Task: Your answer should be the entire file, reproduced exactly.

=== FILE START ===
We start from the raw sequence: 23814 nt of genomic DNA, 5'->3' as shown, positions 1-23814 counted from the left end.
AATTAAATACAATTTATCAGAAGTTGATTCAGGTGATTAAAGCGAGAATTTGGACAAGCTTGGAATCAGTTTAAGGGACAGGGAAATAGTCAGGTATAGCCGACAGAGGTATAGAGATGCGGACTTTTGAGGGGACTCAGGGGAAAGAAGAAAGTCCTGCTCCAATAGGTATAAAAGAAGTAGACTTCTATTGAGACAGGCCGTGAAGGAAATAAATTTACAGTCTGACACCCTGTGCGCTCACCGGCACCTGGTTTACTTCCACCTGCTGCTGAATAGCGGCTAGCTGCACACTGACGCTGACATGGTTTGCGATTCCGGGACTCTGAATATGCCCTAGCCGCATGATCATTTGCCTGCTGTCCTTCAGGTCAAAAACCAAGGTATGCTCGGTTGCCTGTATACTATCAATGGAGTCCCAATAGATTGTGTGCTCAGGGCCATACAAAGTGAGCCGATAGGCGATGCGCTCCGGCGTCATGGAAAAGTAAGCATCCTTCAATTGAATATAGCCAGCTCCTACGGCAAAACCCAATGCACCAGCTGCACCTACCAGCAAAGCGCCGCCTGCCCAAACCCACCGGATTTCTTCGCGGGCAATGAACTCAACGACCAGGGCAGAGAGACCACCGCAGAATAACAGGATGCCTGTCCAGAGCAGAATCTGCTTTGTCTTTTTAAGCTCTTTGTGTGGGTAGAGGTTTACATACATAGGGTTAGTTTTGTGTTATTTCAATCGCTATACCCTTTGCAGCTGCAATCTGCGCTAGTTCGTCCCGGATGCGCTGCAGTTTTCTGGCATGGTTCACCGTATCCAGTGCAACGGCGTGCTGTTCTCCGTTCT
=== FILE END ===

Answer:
We start from the raw sequence: 23814 nt of genomic DNA, 5'->3' as shown, positions 1-23814 counted from the left end.
AATTAAATACAATTTATCAGAAGTTGATTCAGGTGATTAAAGCGAGAATTTGGACAAGCTTGGAATCAGTTTAAGGGACAGGGAAATAGTCAGGTATAGCCGACAGAGGTATAGAGATGCGGACTTTTGAGGGGACTCAGGGGAAAGAAGAAAGTCCTGCTCCAATAGGTATAAAAGAAGTAGACTTCTATTGAGACAGGCCGTGAAGGAAATAAATTTACAGTCTGACACCCTGTGCGCTCACCGGCACCTGGTTTACTTCCACCTGCTGCTGAATAGCGGCTAGCTGCACACTGACGCTGACATGGTTTGCGATTCCGGGACTCTGAATATGCCCTAGCCGCATGATCATTTGCCTGCTGTCCTTCAGGTCAAAAACCAAGGTATGCTCGGTTGCCTGTATACTATCAATGGAGTCCCAATAGATTGTGTGCTCAGGGCCATACAAAGTGAGCCGATAGGCGATGCGCTCCGGCGTCATGGAAAAGTAAGCATCCTTCAATTGAATATAGCCAGCTCCTACGGCAAAACCCAATGCACCAGCTGCACCTACCAGCAAAGCGCCGCCTGCCCAAACCCACCGGATTTCTTCGCGGGCAATGAACTCAACGACCAGGGCAGAGAGACCACCGCAGAATAACAGGATGCCTGTCCAGAGCAGAATCTGCTTTGTCTTTTTAAGCTCTTTGTGTGGGTAGAGGTTTACATACATAGGGTTAGTTTTGTGTTATTTCAATCGCTATACCCTTTGCAGCTGCAATCTGCGCTAGTTCGTCCCGGATGCGCTGCAGTTTTCTGGCATGGTTCACCGTATCCAGTGCAACGGCGTGCTGTTCTCCGTTCT